World soundtrack awards
Young Critics recensie: Eden
Young Critics recensie: Eden Young Critics
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Samen met Cinea en filmtijdschrift photogénie organiseert Film Fest Gent jaarlijks de Young Critics Workshop waarbij aanstormende critici van over de hele wereld samentroepen om - in het engels - verslag uit de brengen van het festival.

Eden’s timely depiction of isolation and the blurry line between purity and sterility props it up to be an auspicious reflection of the 2020 experience but the film's potential is undercut by its lagging tempo which turns this two and half hour slow-burner into a chore. 

Agnes Kocsis’ female protagonist/walking allegory Eva (Lana Baric) is allergic to contemporary life on this planet. She suffers from some kind of all-encompassing psychosomatic hypersensitivity towards radio waves, electronic fields, and unfiltered air, so she’s only able to go outside looking like a misplaced astronaut. It shouldn’t be a surprise, then, that she lives in a metaphorical spaceship—a hermetically sealed metal-plated apartment in Budapest filled with steel wire sculptures of animals which keep Eva company in her weird little soulless garden of Eden where life and death converge in an existentially sterilized whole. The only things actually keeping her alive are the two men in her life, who appear strangely enamoured with the vulnerable state she is in and the calming purity of her restricted way of life. On the one hand, there’s Eva’s possessive brother who's addicted to taking care of her and on the other, there’s her psychologist, who can’t figure out if he wants to be a love interest or just an entranced observer treating her as though she were a Papilo ulysses—the electric blue butterfly that catches his attention from behind the glass casing of a corporate hack’s sleek office desk filled with mounted insects.

In struggling with this patriarchal microcosm, Eva exposes how one man’s heaven is another woman’s hell but the film’s tone and pace slowly and meticulously defuse any sort of explosive potential this idea has. Although Kocsis seems quite able to command the viewer’s attention with static long takes that capture and reflect the uncanny beauty of Eva’s ironclad piece of antiseptic paradise, her style’s formally stale consistency reaches a tedium which occludes the possibility that any given frame will stand out. This especially becomes a problem towards the end of the film when the runtime and the build-up really start to take their toll and the aesthetic pay-off for enduring all those rigorously framed shots of gray rooms, futuristic white labs and urban non-places is a somewhat predictable zoom-out showing Earth. While the shot works on a conceptual level by reinforcing the formalist defamiliarization of our planet, it also comes off as a redundant gesture in light of the many scenes where Eva poses in her space suit effectively illustrating the fact that Earth is or can become as hostile and as alien of a place for humans as any other in the cosmos. As a whole, this incessant repetition of themes and ideas that have been already fleshed out spreads the novelty and the impact of the visuals far too thin, so the ending becomes just one more tableau in the steady stream of cinematographic tautologies.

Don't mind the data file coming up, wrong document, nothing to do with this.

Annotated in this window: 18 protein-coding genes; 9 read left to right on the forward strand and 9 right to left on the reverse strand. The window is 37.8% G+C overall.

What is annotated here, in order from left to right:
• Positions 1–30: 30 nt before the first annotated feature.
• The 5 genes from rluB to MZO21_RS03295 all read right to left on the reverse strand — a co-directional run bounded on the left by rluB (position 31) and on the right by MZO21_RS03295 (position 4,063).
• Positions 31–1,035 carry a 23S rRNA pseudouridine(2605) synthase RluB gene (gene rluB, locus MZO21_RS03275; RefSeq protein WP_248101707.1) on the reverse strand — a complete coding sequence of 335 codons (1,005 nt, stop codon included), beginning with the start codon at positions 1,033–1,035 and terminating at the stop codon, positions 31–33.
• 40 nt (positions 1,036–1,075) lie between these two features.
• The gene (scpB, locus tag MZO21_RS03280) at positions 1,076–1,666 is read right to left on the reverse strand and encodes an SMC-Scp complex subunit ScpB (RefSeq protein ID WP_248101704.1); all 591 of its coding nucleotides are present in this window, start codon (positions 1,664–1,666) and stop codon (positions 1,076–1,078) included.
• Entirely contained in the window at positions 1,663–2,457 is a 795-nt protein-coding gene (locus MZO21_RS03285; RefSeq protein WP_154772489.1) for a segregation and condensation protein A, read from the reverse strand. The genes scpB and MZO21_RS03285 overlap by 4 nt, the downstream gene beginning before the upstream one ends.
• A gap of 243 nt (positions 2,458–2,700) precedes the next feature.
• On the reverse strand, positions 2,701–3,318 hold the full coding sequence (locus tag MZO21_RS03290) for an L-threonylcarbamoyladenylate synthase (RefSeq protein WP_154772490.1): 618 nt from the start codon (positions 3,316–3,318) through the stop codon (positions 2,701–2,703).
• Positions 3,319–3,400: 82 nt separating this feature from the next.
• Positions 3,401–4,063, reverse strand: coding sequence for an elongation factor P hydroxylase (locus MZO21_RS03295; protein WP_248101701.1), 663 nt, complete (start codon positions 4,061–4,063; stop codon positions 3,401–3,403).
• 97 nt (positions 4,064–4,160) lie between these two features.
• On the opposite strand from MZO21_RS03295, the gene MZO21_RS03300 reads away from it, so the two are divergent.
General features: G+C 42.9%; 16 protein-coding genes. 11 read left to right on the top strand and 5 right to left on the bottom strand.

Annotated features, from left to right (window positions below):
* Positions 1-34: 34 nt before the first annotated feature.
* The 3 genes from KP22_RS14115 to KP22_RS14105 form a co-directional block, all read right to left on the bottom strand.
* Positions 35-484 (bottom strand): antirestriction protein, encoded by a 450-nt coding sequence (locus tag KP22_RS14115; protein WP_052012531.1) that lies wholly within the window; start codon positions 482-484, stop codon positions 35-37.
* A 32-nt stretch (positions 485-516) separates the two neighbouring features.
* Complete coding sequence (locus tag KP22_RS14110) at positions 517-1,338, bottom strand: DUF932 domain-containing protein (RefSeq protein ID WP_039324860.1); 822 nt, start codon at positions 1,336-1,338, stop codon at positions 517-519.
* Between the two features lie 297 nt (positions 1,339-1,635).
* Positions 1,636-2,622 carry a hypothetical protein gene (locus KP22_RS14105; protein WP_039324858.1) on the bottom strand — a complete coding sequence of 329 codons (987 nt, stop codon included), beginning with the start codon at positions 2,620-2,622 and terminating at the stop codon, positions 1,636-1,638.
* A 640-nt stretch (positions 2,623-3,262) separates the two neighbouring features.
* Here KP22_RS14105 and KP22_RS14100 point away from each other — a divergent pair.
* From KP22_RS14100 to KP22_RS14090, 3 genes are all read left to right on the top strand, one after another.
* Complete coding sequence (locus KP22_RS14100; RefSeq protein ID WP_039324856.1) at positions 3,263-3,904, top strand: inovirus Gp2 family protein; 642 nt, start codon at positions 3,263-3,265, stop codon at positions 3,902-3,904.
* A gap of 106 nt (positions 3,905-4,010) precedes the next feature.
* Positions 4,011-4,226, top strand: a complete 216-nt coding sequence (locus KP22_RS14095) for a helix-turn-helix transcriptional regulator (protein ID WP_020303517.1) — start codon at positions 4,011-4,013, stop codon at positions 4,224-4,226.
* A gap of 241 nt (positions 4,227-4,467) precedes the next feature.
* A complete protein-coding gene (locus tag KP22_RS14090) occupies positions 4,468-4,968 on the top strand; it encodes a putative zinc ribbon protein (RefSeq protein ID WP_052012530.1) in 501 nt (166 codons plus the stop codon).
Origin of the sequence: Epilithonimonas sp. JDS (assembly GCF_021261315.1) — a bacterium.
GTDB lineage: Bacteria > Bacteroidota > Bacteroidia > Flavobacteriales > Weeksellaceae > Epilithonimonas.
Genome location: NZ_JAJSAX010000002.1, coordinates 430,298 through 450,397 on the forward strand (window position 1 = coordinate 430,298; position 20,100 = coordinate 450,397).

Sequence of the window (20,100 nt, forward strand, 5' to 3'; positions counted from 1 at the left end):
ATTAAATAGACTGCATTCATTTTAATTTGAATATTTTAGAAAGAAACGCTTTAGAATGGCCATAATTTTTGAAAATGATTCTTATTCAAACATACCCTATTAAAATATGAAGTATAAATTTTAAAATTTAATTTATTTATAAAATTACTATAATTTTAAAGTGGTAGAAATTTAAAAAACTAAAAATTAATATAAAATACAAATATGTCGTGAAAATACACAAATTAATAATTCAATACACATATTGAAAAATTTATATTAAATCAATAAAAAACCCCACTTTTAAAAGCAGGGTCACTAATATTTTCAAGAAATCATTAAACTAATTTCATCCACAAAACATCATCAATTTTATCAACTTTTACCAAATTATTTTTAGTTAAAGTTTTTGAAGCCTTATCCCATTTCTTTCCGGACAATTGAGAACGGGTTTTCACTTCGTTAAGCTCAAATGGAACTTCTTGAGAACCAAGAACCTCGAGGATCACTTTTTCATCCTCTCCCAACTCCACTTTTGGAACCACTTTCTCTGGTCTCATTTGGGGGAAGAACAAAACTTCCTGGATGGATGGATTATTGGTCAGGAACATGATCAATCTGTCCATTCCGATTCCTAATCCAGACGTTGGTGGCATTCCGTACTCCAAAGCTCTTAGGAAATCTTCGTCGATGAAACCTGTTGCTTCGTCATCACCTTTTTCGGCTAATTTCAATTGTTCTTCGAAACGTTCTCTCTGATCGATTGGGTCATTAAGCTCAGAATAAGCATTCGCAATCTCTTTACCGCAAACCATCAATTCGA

Instead of a cogent tale of emancipation and the dangers of turning into a living corpse, embalmed in the gaze of the people closest to you, Eden is a deathly aesthetic object meant to be contemplated dispassionately from afar, where sterility comes off as stylish.

Stefan Goncharov

Stefan Goncharov

Stefan Goncharov comes from Sofia, Bulgaria. His academic background is in Scandinavian studies and at the moment he is doing a MA in Cultural studies and Contemporary art. As a film critic he has written articles for several Bulgarian outlets throughout the years and has had the pleasure to cover several big festivals like Berlinale and Festival de Cannes. He is also a poet with two published poetry collections under his belt.

Cinephiliac Moment: The sequence in Guy Maddin’s My Winnipeg (2007) where the narrator/director recounts the story of how eleven race horses got frozen in a river with their heads bulging above the ice, thus becoming a local winter attraction where lovers go to “spoon beneath the moonlit dome” of Winnipeg. The story is a great example of Maddin’s knack for creating poignant myths drenched in modernist nostalgia and black humor. For me the arresting imagery of the horses frozen in time works on two levels. On the one hand, there’s what we see above the ice—their contorted quasi-expressions and the inhuman gaze of death made flesh. At the very end of the sequence the camera even zooms in on one of the horses’ eyes diving straight into the heart of darkness where Eros and Thanatos are mysteriously intertwined. On the other hand, there’s what we don’t see—the animal’s torsos forever “galloping in place” beneath the ice like distant echoes of Muybridge’s legendary photographs. These horses’ everlasting race towards death perfectly conveys Maddin’s ironic and obsessive nostalgia for the interwar period when all the different ‘-isms’ where at their peak and technological progress went hand in hand with modernism’s naive but powerful utopian thinking. It’s also interesting to note that the frozen horses in the story are eleven while the twelfth photo in Muybridge’s sequence is the only one that shows the horse resting. In other words, Maddin has rejected the possibility of rest, maintaining that cinema is death in motion.

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